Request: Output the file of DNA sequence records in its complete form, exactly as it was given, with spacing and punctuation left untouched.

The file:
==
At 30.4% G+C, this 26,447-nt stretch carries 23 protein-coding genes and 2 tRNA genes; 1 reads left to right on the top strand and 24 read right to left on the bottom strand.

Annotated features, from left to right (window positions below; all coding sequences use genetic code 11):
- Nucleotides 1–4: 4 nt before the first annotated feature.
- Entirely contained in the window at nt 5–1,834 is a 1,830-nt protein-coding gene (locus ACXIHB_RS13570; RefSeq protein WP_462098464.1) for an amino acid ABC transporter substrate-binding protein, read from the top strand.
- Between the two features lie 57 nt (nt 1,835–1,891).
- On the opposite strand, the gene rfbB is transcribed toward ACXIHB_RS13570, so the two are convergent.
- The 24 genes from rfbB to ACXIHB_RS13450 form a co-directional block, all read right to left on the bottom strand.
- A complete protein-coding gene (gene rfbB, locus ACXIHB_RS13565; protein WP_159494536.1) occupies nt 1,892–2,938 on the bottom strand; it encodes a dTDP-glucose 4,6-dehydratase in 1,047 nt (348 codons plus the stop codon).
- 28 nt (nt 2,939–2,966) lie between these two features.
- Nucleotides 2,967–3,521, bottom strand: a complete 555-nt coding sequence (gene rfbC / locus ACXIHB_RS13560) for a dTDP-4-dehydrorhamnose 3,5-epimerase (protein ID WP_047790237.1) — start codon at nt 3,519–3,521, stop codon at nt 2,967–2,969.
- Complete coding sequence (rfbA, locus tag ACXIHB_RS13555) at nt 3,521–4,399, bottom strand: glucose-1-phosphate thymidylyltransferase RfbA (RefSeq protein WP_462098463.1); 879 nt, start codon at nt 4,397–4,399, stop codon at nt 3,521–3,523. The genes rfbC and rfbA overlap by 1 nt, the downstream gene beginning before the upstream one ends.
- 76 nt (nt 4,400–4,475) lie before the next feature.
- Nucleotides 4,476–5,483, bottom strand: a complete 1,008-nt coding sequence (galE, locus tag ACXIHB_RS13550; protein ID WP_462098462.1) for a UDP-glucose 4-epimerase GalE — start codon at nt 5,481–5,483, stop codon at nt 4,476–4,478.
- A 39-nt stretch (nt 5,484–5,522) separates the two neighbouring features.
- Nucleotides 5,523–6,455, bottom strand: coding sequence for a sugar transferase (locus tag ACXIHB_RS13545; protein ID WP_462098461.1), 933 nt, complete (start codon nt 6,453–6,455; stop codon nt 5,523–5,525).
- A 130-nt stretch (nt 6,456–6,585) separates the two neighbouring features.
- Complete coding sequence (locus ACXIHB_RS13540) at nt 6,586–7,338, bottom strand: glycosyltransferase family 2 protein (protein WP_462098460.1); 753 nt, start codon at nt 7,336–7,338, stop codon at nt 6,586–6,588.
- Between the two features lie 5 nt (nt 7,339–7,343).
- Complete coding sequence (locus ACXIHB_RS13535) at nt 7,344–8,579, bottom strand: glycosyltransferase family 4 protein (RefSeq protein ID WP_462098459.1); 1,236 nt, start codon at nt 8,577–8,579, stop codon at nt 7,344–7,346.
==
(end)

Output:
At 30.4% G+C, this 26,447-nt stretch carries 23 protein-coding genes and 2 tRNA genes; 1 reads left to right on the top strand and 24 read right to left on the bottom strand.

Annotated features, from left to right (window positions below; all coding sequences use genetic code 11):
- Nucleotides 1–4: 4 nt before the first annotated feature.
- Entirely contained in the window at nt 5–1,834 is a 1,830-nt protein-coding gene (locus ACXIHB_RS13570; RefSeq protein WP_462098464.1) for an amino acid ABC transporter substrate-binding protein, read from the top strand.
- Between the two features lie 57 nt (nt 1,835–1,891).
- On the opposite strand, the gene rfbB is transcribed toward ACXIHB_RS13570, so the two are convergent.
- The 24 genes from rfbB to ACXIHB_RS13450 form a co-directional block, all read right to left on the bottom strand.
- A complete protein-coding gene (gene rfbB, locus ACXIHB_RS13565; protein WP_159494536.1) occupies nt 1,892–2,938 on the bottom strand; it encodes a dTDP-glucose 4,6-dehydratase in 1,047 nt (348 codons plus the stop codon).
- 28 nt (nt 2,939–2,966) lie between these two features.
- Nucleotides 2,967–3,521, bottom strand: a complete 555-nt coding sequence (gene rfbC / locus ACXIHB_RS13560) for a dTDP-4-dehydrorhamnose 3,5-epimerase (protein ID WP_047790237.1) — start codon at nt 3,519–3,521, stop codon at nt 2,967–2,969.
- Complete coding sequence (rfbA, locus tag ACXIHB_RS13555) at nt 3,521–4,399, bottom strand: glucose-1-phosphate thymidylyltransferase RfbA (RefSeq protein WP_462098463.1); 879 nt, start codon at nt 4,397–4,399, stop codon at nt 3,521–3,523. The genes rfbC and rfbA overlap by 1 nt, the downstream gene beginning before the upstream one ends.
- 76 nt (nt 4,400–4,475) lie before the next feature.
- Nucleotides 4,476–5,483, bottom strand: a complete 1,008-nt coding sequence (galE, locus tag ACXIHB_RS13550; protein ID WP_462098462.1) for a UDP-glucose 4-epimerase GalE — start codon at nt 5,481–5,483, stop codon at nt 4,476–4,478.
- A 39-nt stretch (nt 5,484–5,522) separates the two neighbouring features.
- Nucleotides 5,523–6,455, bottom strand: coding sequence for a sugar transferase (locus tag ACXIHB_RS13545; protein ID WP_462098461.1), 933 nt, complete (start codon nt 6,453–6,455; stop codon nt 5,523–5,525).
- A 130-nt stretch (nt 6,456–6,585) separates the two neighbouring features.
- Complete coding sequence (locus ACXIHB_RS13540) at nt 6,586–7,338, bottom strand: glycosyltransferase family 2 protein (protein WP_462098460.1); 753 nt, start codon at nt 7,336–7,338, stop codon at nt 6,586–6,588.
- Between the two features lie 5 nt (nt 7,339–7,343).
- Complete coding sequence (locus ACXIHB_RS13535) at nt 7,344–8,579, bottom strand: glycosyltransferase family 4 protein (RefSeq protein ID WP_462098459.1); 1,236 nt, start codon at nt 8,577–8,579, stop codon at nt 7,344–7,346.